QR Codes and URL shorteners

Playing around with QR code generation and URL shortening…

I have tev.net, which is a pretty damn short domain, but just to be a *little* shorter, I registered tev.bz and set up YOURLS, an open-source URL shortener.

Here’s an example, I shortened a URL, from http://www.linkedin.com/in/tevkaber to http://tev.bz/3 and then generated this QR code image containing the shortened URL:

QR Code
can your phone read this?

If you’re not familiar with QR codes, it’s basically a type of barcode.

A barcode is 1-dimensional, a series of bars of varying length.  Although they have vertical height, it’s the same 1-dimensional data just stretched to make scanning possible.  The most common barcode you’d be familiar with are product UPC codes, but there are many types.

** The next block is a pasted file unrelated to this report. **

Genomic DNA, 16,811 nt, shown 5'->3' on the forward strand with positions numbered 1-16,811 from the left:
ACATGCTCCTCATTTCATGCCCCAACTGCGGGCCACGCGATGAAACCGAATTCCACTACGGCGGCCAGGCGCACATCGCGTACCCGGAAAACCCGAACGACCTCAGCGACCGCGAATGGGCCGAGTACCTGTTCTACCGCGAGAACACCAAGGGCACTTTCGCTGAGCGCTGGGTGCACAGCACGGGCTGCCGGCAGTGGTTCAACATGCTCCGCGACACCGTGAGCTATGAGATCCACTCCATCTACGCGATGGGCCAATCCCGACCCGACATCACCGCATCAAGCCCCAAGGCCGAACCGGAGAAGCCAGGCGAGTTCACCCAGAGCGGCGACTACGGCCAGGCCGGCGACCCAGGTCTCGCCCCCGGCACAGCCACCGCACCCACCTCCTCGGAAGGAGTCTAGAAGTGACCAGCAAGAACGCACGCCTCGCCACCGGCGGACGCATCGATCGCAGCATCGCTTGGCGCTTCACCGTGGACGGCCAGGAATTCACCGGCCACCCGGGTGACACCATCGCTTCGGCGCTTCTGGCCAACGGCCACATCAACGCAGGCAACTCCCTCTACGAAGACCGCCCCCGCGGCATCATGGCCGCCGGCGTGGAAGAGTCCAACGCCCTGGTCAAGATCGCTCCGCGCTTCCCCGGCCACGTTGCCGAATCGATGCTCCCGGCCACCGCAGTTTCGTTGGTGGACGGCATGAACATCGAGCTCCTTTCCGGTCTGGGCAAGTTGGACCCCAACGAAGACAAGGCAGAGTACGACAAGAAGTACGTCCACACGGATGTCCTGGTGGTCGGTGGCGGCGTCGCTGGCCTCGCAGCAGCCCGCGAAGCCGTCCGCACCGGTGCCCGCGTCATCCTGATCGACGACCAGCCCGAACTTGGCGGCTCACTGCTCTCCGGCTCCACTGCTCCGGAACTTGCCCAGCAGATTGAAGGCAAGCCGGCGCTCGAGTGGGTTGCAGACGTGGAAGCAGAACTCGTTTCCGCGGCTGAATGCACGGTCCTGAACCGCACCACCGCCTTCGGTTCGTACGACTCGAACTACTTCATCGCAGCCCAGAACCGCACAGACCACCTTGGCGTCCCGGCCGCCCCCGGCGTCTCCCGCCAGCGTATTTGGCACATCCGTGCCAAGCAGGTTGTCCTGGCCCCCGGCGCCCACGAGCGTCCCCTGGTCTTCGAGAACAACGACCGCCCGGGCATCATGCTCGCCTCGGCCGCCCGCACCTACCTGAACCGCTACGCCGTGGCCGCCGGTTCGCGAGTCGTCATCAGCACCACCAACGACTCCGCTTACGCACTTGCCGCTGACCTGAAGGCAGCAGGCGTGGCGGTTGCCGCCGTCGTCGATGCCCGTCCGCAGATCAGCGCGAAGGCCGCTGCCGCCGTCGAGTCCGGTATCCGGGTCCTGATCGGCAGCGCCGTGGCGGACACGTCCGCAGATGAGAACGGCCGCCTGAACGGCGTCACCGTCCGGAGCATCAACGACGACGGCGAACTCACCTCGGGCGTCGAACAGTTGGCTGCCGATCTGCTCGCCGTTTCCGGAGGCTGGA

A QR code is a 2-dimensional barcode.  It can’t be read by an old 1D barcode reader, although many systems have been updated to read 2D barcodes.  UPS and other shipping companies were some of the first places to use 2D barcodes.

Old 1D barcodes are just letters and numbers.  New 2D barcodes are still just letters and numbers, but can contain more of them.  So a 2D QR code can contain, for example, a URL, or someone’s contact info.  The more text a QR code contains, the larger it is, which is why URL shorteners are typically used, to keep the QR code small so it doesn’t take up too much room on a page or label.

An emerging use of QR codes is in marketing.  The idea is, rather than type in a long URL from a print ad, the user can scan the QR code from their smartphone.  Most people have cellphones, most cellphones have cameras, and an increasing number are smartphones capable of displaying a website.

The problem is, the average person has no idea what a QR code is.  On Android smartphones, QR code software comes bundled, but on iPhone the user would have to install a free app.  The overall process of scanning and using a QR code has to be quick and easy, and while it’s not difficult, it’s not immediately obvious to the majority of users.

The common use of QR codes by consumers will either take off, or drift into obscurity like the ill-fated cueCat.